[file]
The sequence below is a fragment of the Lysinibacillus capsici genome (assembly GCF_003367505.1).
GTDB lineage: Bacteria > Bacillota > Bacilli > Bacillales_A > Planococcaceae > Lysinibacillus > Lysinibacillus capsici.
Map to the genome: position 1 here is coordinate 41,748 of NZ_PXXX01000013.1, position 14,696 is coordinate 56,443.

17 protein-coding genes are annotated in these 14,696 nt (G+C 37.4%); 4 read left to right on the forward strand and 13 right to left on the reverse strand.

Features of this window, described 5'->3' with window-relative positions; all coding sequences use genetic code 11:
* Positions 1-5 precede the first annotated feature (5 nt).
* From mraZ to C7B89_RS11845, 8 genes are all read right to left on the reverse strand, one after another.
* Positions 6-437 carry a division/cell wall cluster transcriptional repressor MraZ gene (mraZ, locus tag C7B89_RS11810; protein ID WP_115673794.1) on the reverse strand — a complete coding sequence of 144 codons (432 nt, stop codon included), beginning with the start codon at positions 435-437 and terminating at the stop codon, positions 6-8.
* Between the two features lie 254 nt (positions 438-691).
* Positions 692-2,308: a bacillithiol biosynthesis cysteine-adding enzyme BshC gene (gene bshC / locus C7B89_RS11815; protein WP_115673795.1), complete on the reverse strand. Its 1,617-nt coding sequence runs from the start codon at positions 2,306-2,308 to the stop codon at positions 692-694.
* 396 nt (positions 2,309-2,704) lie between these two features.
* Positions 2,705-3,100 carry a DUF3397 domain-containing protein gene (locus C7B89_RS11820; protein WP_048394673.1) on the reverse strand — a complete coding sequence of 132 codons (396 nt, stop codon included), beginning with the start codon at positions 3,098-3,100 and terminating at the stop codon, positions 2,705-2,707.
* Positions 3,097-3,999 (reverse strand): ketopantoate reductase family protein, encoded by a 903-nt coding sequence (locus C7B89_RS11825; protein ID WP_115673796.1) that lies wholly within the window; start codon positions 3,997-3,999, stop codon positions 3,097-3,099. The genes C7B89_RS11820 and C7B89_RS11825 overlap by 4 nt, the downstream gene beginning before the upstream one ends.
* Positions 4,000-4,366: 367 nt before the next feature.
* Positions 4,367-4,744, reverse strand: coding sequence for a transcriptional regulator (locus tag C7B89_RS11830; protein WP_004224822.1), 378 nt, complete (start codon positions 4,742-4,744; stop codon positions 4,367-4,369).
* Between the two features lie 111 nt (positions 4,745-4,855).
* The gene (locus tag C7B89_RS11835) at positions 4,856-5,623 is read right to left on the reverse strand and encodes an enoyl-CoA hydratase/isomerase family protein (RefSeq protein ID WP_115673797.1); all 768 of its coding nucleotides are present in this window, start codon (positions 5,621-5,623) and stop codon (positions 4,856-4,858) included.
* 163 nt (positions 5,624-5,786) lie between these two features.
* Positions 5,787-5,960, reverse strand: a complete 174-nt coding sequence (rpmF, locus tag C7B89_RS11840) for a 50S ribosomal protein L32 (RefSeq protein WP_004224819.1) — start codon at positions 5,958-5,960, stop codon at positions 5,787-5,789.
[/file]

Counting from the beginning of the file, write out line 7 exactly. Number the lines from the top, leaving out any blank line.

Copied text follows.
* From mraZ to C7B89_RS11845, 8 genes are all read right to left on the reverse strand, one after another.